November 23, 2010
SHAWN MORRISON, PETITIONER
WORKERS' COMPENSATION APPEAL BOARD (ROTHMAN INSTITUTE), RESPONDENT
The opinion of the court was delivered by: Patricia A. McCULLOUGH, Judge
ORDER AND NOW, this 2nd day of March, 2011, IT IS HEREBY ORDERED that the above-captioned opinion filed November 23, 2010 shall be designated
OPINION rather than MEMORANDUM OPINION and it shall be reported.
IN THE COMMONWEALTH COURT OF PENNSYLVANIA
Shawn Morrison, : Petitioner : v. : Workers' Compensation Appeal : Board (Rothman Institute), : Respondent :
No. 403 C.D. 2010
Submitted: July 9, 2010
BEFORE: HONORABLE DAN PELLEGRINI, Judge HONORABLE PATRICIA A. McCULLOUGH, Judge HONORABLE JOHNNY J. BUTLER, Judge
BY JUDGE McCULLOUGH
Shawn Morrison (Claimant) petitions for review of the March 9, 2010, order of the Workers' Compensation Appeal Board (WCAB), which affirmed the decision of a workers' compensation judge (WCJ) denying Claimant's claim petition. We also affirm.
Claimant worked for Rothman Institute (Employer) for approximately three years prior to his discharge on January 19, 2007. On June 6, 2007, Employer filed a notice of workers' compensation denial, which acknowledged that an April 4, 2006, injury in the nature of a lumbar sprain/strain took place, but denied that Claimant was disabled as a result of the injury. (Reproduced Record (R.R.) at 1a.)
On June 15, 2007, Claimant submitted a claim petition alleging that he sustained a work-related injury to his lower back and right leg; Claimant sought lost wages, medical bills, and counsel fees. Employer filed a timely answer denying those allegations, and the matter was assigned to a WCJ.
In support of his claim petition, Claimant testified that he worked for Employer as an x-ray clerk from October 18, 2004, to January 19, 2007. Claimant stated that on April 19, 2006, he was called to the MRI office to assist a patient who had fallen from a wheelchair. Claimant indicated that, after he lifted the man back into the wheelchair, he walked upstairs to his department and experienced pain in his back and right leg. Claimant testified that he submitted an incident report to his manager, Lynn West, that day and also scheduled an evaluation with Theodore D. Conliffe, M.D., a physician at the Rothman Institute, for May 24, 2006. Claimant stated that he continued working for Employer without accommodations until January, 19, 2007, when Employer terminated his employment. Claimant added that he applied for and received unemployment benefits, which continued until June 24, 2007, when he began working for his current employer, Delaware Valley Community Health.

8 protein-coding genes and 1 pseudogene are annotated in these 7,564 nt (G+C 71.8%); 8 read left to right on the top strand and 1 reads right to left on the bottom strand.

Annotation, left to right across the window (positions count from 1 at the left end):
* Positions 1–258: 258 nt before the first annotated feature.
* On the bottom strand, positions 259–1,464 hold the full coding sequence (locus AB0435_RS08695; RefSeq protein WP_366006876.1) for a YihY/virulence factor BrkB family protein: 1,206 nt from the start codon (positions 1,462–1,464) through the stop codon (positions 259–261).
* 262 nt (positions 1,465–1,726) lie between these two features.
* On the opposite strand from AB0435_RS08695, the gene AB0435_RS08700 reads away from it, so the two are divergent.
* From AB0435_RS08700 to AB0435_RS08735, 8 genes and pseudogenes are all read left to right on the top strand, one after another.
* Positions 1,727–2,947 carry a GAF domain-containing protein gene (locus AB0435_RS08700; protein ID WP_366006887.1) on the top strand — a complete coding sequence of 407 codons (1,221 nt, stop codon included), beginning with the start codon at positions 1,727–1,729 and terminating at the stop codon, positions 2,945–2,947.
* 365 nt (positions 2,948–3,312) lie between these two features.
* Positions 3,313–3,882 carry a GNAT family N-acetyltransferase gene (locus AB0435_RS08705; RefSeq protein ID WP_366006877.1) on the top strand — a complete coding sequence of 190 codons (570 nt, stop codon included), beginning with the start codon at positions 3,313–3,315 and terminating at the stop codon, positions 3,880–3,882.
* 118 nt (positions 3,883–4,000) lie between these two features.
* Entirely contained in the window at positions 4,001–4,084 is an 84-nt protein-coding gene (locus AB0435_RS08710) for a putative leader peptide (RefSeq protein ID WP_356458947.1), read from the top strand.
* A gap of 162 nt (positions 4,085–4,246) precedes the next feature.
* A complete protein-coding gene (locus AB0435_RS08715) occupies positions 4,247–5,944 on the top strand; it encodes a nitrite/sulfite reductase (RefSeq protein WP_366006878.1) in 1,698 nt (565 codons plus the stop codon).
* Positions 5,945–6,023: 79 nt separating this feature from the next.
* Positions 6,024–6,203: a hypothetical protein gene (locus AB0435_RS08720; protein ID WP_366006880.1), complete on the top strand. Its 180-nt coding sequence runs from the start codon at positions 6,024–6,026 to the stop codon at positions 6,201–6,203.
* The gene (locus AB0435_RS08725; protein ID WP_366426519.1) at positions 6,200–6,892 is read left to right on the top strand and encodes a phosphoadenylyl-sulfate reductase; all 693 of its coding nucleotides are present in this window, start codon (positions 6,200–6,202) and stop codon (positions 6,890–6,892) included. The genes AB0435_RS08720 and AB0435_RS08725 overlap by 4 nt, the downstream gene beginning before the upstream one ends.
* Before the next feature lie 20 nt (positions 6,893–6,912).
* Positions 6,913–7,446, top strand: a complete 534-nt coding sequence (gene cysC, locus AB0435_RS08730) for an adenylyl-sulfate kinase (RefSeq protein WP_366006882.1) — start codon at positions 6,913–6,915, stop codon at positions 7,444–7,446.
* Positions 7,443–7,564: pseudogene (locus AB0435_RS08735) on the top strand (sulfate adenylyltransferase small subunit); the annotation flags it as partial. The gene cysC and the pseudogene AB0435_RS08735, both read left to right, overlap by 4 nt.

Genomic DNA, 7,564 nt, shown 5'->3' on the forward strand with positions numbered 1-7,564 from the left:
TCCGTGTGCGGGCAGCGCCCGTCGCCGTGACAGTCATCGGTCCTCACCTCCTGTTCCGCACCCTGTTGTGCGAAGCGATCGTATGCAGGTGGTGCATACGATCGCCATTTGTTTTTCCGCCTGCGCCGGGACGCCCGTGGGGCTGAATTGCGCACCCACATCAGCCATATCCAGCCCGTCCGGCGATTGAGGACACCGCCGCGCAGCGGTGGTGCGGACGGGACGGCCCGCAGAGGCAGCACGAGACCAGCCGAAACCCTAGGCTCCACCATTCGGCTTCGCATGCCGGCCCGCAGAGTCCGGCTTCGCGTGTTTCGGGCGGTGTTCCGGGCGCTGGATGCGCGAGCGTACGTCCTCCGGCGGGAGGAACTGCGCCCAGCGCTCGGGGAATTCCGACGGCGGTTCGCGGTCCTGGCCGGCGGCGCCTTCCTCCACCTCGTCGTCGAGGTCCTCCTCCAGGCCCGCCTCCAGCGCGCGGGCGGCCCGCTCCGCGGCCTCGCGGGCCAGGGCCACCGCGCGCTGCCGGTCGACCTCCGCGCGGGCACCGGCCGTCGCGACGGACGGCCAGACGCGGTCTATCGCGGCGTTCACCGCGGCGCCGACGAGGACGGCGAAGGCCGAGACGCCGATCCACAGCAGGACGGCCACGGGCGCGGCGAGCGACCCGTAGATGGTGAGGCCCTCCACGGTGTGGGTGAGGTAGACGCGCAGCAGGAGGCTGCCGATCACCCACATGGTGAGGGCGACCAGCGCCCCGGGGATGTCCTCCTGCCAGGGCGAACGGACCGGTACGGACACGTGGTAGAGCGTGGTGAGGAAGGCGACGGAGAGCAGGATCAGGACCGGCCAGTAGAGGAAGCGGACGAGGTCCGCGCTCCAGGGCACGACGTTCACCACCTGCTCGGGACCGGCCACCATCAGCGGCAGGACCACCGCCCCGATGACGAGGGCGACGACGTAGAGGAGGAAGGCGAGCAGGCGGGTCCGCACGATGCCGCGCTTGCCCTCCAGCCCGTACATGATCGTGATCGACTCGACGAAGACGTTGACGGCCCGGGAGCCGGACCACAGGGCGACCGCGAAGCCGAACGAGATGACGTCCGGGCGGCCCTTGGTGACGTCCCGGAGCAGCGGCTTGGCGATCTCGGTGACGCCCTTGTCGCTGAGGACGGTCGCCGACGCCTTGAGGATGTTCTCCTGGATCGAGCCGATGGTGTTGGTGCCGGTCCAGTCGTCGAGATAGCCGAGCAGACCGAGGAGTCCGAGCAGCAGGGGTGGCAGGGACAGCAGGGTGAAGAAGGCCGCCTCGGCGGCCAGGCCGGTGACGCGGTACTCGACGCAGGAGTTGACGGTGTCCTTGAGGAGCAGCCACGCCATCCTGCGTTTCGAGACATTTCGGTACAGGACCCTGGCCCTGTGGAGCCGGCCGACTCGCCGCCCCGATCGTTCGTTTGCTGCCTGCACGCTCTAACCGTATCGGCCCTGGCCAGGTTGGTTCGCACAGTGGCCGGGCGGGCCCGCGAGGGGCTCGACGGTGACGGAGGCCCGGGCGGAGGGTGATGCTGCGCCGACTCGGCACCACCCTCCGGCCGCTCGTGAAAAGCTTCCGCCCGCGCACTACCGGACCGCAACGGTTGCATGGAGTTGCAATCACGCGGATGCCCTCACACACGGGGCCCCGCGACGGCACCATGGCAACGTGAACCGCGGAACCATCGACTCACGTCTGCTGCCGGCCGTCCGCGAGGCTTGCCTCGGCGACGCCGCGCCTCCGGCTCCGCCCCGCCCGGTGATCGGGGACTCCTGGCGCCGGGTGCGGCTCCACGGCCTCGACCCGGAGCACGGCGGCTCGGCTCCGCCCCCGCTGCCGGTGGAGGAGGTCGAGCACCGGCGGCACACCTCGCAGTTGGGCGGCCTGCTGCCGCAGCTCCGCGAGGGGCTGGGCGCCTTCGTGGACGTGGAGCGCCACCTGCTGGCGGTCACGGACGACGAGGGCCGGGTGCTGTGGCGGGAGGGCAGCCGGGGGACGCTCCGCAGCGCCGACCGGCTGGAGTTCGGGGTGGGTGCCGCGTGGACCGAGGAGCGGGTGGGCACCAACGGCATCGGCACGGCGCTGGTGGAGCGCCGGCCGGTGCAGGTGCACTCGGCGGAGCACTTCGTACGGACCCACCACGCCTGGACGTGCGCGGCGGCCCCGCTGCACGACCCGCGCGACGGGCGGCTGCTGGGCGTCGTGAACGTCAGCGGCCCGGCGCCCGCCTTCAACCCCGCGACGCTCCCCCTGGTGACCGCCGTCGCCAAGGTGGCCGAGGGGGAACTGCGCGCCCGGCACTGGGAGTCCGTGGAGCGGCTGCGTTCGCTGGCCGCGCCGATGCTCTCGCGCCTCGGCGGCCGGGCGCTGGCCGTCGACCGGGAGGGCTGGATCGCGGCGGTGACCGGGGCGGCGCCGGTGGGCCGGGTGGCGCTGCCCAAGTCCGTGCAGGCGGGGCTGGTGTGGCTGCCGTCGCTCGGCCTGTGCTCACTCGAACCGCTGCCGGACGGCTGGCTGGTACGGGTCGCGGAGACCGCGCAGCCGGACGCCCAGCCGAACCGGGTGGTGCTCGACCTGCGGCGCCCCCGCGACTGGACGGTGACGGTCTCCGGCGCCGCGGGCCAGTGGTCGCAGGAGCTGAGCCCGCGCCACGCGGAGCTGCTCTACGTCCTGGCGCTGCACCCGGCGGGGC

Claimant offered Dr. Conliffe's May 24, 2006, evaluation, which indicates that Claimant denied any injury to Dr. Conliffe and instead reported a three year history of chronic recurrent lower back pain, which began insidiously and worsened over the preceding six months. At that time, Dr. Conliffe diagnosed Claimant with chronic lower back pain but scheduled an MRI to rule out the possibility of lumbar disc herniation. Dr. Conliffe referred Claimant for the MRI, prescribed Celebrex and physical therapy, and recommended that Claimant return for a reevaluation in six weeks. (WCJ's Finding of Fact No. 5.)
Claimant provided the radiology report from his July 15, 2006, lumbar MRI, which revealed a broad-based right posterolateral L4-L5 disc herniation with associated mild central canal stenosis and a broad-based left posterolateral L5-S1 disc herniation with associated mild central canal stenosis. The radiologist concluded that Claimant had mild to moderate disc disease at L4-L5 and L5-S1. (WCJ's Finding of
Fact No. 6.)
Claimant also submitted Dr. Conliffe's May 16, 2007, progress note, which provides the following:
The patient does inform that he was initially injured while moving a patient during the course of his duty as an x-ray technician. This was initially not reported in his evaluation on May 24, 2006.
(R.R. at 71a.) Dr. Conliffe's progress note concludes that Claimant continues to experience lower back pain and lumbar disc herniation. Dr. Conliffe prescribed additional pain medications and outpatient therapy with a local chiropractor, and he suggested reevaluation in approximately two months. (WCJ's Finding of Fact No. 7.)
Claimant provided a January 9, 2008, report from Michael McCoy, M.D. Following a physical examination and review of Claimant's medical history, Dr. McCoy diagnosed Claimant with lumbosacral strain and sprain with symptomatic disc herniation, right lumbar radiculopathy and myospasm/myofascitis. Dr. McCoy opined that Claimant's conditions were all related to the April 19, 2006, work injury, and he recommended physical therapy as well as an updated MRI and EMG. (WCJ's Finding of Fact No. 8.)
Finally, Claimant provided the radiologist's report from a June 4, 2008, lumbar MRI, which revealed evidence of L4-L5 and L5-S1 degenerative disc disease with bilateral foraminal narrowing at L4-L5, but no significant canal stenosis. The radiologist added that the MRI was otherwise unremarkable. (WCJ Finding of Fact No. 9.)